Bush Backs Biodiesel, Campaigns for Energy Bill
By J.R. Pegg
WASHINGTON, DC, May 16, 2005 (ENS) - Consumers and businesses in the United States have suffered in recent years from high energy costs, electricity blackouts and rising gasoline prices because Congress has failed to adopt a national energy plan, President George W. Bush said today.
"For the past four years, Americans have seen the cost of delaying a national energy policy," Bush said.
Today’s speech at a biodiesel factory near Richmond, Virginia, was the third major event by the President in the past month devoted to rallying support for his energy plan, which is heavy on support for oil, coal and nuclear power.
"Americans have been waiting long enough for a strategy," said Bush. "It is time for the House and the Senate to come together and to get a good energy bill to my desk by August, and I'll sign it into law."
The House passed an $8.6 billion version of the legislation last month that includes both the ANWR and MTBE provisions. The Senate is set to begin work on a bill this week.
Senate Minority Leader Harry Reid calls Bush’s energy plan "a bad deal for American consumers."
"It will do nothing to reduce our dependence on foreign oil, reduce our consumption or increase production here at home," said the Nevada Democrat.
The President, who has suffered recently in the polls in part because of high gasoline prices, honed in on the concern of American consumers and businesses about rising prices at the pump.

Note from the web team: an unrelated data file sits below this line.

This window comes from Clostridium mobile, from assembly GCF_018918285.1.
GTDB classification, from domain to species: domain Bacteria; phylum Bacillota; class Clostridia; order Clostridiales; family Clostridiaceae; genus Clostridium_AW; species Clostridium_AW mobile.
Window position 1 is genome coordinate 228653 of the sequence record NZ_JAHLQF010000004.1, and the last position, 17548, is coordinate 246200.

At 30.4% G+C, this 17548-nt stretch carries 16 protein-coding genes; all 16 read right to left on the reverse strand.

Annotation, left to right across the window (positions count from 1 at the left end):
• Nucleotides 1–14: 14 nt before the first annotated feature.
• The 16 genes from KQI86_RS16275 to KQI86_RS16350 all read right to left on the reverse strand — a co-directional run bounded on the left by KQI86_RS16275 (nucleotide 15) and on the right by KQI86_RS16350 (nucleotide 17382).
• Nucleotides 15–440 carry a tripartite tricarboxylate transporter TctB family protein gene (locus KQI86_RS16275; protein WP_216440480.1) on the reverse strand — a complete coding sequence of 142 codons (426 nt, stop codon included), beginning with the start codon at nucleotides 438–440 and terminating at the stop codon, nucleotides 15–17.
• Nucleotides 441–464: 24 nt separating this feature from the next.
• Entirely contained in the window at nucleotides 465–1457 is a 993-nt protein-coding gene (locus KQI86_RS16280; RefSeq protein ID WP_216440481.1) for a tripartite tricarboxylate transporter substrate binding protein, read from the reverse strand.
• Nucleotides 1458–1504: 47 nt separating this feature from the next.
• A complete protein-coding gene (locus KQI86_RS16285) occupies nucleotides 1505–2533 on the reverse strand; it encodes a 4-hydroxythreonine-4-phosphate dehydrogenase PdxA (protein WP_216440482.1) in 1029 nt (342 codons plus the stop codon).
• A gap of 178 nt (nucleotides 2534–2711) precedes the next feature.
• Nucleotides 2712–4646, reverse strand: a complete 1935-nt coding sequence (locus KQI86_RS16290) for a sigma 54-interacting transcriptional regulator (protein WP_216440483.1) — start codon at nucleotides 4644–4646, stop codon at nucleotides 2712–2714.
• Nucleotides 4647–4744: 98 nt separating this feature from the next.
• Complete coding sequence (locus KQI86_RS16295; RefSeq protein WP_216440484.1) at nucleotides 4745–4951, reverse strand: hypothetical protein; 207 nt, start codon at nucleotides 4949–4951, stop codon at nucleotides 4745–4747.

"I wish I could just wave a magic wand and lower the price at the pump," said Bush. "I'd do that. That's not how it works."
High gasoline prices "have been decades in the making," the president said, and are in part the result of growing demand in developing nations like China and India.
"That drives up the price of oil, and that makes prices at the pump even higher for American families and businesses and farmers," Bush said.
His administration "is doing all we can to help ease the problem in the short run," Bush said, citing efforts to pressure large global producers, in particular Saudi Arabia, to boost their output and to protect Americans from domestic price gouging.
The president outlined a four-point strategy to "address the root causes of high gasoline prices," including efforts to boost domestic oil production and refinery capacity.
The United States consumes some 20 million barrels a day - one quarter of global consumption – and imports 65 percent of that total.
"Our dependence on foreign oil is like a foreign tax on the American Dream, and that tax is growing every year," Bush said.
Bush renewed his strong support for drilling within ANWR, calling it "by far the most promising site for oil in America."
Developing ANWR could yield some one million barrels of oil a day "with almost no impact on land or wildlife," according to the President.
Bush also recommended easing regulatory burdens on the oil industry to expedite expansion of existing oil refineries and construction of new ones on closed military bases.
In addition, the nation must "be better conservers," said Bush, who touted his support for tax credits for Americans who purchase hybrid or biodiesel vehicles.